January 30th, 2004

Architecture of the Internet

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Andrew Odlyzko, author of The many paradox of Broadband, published an equally thought-provoking article:

Pricing and architecture of the Internet: Historical perspectives from telecommunications and transportation

While engineers and technologist like myself have been arguing the need for “End-to-End” principle either on ideological or technical reasons, Andrew provides an economical perspective of why the “threats” to the “Stupid Network” are just noise.

The general conclusion then is that the historical record of the transportation industry does demostrate the importance and prevalence of disciminatory policies that are incompatible with the basic architecture of the current Internet. This probably accounts for much of the push to build new networks, or modify the current ones so as to provide more control for service providers over what customers do. However, the Internet is special, in its importance as an enabler for the rest of the economy, in its migration of costs and capabilities to the edges, in its primary value being in conectivity and low transaction latency, and in its pervasiveness and frequency of use. Hence, in spite of the strong push from the industry, there are good prospects that the open artchitecture of the Internet will survice.

I only read the article once and it is worthwhile to read it again, this time without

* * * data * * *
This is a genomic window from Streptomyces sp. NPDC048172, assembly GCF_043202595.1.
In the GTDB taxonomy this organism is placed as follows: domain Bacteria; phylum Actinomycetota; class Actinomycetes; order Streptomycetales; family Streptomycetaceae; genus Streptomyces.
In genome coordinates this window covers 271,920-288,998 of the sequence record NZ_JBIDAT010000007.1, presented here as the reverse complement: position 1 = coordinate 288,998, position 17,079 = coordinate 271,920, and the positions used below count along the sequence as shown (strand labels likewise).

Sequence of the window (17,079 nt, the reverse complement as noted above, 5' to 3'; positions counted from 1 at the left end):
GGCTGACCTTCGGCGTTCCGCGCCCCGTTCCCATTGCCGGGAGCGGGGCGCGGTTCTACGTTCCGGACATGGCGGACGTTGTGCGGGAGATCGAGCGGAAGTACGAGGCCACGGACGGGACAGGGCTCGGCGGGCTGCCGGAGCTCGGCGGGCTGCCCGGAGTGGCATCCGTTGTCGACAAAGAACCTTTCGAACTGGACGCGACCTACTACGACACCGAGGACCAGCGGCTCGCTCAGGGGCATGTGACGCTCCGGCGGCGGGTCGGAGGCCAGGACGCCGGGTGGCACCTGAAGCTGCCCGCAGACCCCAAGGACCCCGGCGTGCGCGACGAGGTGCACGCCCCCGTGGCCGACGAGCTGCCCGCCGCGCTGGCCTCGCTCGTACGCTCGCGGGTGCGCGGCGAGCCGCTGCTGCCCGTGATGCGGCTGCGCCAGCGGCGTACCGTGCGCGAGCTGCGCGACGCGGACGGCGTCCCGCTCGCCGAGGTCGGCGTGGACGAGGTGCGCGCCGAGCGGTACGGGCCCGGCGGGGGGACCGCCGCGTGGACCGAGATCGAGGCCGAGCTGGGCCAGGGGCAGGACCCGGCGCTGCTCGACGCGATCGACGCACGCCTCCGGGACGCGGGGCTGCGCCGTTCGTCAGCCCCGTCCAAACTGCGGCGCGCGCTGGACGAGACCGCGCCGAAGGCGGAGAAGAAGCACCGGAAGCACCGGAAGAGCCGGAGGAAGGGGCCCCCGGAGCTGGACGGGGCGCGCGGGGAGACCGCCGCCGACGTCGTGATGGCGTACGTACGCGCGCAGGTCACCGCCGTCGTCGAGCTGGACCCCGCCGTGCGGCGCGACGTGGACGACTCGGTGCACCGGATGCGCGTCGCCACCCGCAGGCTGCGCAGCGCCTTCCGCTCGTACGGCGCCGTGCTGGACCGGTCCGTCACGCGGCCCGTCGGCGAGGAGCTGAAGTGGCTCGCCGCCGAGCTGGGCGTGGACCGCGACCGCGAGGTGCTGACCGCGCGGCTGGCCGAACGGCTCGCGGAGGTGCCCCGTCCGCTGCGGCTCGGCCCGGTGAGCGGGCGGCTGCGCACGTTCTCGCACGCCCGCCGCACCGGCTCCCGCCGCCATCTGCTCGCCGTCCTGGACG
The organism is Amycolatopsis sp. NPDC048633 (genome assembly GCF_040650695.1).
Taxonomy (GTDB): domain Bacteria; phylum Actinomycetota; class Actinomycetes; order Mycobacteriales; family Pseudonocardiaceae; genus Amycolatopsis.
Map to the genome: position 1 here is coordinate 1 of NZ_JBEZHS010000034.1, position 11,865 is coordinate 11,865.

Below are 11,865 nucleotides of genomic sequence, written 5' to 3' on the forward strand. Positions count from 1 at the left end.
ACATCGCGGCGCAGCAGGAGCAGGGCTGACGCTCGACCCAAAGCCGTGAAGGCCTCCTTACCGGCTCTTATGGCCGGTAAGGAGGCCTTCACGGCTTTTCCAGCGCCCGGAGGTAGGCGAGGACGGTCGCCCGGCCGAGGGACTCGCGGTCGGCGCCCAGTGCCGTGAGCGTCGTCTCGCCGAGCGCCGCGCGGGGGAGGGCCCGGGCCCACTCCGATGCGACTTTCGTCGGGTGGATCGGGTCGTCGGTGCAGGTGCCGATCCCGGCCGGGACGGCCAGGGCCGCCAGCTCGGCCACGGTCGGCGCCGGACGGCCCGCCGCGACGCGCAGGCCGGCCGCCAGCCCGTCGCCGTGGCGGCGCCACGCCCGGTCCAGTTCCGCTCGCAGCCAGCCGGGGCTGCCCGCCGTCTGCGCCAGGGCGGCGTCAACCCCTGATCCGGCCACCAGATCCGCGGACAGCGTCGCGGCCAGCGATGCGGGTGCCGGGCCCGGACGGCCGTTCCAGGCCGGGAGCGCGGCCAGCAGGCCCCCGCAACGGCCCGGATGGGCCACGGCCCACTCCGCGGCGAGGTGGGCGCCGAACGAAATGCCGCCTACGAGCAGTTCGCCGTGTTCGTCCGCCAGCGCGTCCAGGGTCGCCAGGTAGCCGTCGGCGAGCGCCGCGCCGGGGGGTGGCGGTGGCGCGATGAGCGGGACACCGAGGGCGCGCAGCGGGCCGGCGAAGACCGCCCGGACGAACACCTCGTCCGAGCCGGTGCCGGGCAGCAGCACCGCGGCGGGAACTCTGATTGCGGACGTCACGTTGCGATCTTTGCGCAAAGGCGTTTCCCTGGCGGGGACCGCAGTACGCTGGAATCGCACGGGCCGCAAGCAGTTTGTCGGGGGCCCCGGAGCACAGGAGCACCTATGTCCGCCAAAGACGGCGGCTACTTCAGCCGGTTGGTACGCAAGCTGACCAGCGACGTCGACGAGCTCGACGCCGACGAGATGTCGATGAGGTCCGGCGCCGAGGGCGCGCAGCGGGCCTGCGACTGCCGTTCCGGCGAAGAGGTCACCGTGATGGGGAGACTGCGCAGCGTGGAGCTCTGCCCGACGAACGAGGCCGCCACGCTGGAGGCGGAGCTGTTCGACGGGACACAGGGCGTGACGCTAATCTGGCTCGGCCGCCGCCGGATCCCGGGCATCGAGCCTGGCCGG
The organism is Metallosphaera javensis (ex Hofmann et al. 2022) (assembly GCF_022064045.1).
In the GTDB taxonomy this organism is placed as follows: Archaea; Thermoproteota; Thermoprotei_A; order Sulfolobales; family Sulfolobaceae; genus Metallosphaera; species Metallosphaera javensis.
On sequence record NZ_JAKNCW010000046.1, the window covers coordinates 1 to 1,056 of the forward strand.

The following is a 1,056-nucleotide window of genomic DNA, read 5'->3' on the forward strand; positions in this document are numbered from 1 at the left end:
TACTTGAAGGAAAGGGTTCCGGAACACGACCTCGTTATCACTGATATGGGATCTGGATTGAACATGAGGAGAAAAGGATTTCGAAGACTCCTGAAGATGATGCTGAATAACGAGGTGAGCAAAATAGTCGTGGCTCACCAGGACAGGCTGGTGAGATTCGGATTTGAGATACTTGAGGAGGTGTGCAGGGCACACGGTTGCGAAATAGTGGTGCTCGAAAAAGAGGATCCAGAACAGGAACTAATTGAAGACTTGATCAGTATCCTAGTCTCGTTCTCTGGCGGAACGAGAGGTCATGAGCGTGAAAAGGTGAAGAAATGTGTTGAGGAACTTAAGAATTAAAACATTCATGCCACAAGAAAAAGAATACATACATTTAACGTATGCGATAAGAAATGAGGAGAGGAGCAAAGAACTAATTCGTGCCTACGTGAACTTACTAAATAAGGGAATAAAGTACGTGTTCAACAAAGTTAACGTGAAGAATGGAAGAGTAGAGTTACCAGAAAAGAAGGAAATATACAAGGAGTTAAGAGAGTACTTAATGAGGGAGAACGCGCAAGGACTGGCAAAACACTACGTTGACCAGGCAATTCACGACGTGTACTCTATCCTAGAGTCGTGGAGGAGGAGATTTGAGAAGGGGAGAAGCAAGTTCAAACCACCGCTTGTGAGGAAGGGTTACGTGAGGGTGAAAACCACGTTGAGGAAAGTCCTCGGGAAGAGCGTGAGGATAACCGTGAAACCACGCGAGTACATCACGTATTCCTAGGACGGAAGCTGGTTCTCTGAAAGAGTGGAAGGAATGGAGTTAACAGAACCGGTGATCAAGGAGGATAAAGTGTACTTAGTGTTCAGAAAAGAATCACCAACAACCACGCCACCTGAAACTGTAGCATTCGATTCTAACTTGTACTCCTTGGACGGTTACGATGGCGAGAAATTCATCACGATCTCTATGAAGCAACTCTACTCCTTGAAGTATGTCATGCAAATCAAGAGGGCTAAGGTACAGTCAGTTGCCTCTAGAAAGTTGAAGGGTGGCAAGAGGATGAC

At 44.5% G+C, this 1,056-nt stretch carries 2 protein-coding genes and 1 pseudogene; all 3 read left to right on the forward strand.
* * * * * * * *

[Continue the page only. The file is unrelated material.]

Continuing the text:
speed read. The historical case studies contains many gems (ya, i love reading technology history) and have already given me many thoughts.

For example, the section on “British Lighthouse history”

It is true that lighthouses were frequently constructed, operated and owned by private individuals. They were usually the result of a grant from the king, sometimes for a few decades, sometimes in perpetity. The grant entitled the holder to construct a lighthouse in a particular location and to collect compulsory fees from all ship entering nearby harbors…British lighthouse dues were fixed by royal charters. Lighthouse owner could not modify them unilaterally to maximize their profits.

The next time Verisign argues they should be allowed to innovate the DNS, I am going to tell them “You are a just a lighthouse!

ps: Did I mention that Andrew also advocate file over stream? Yea!!!

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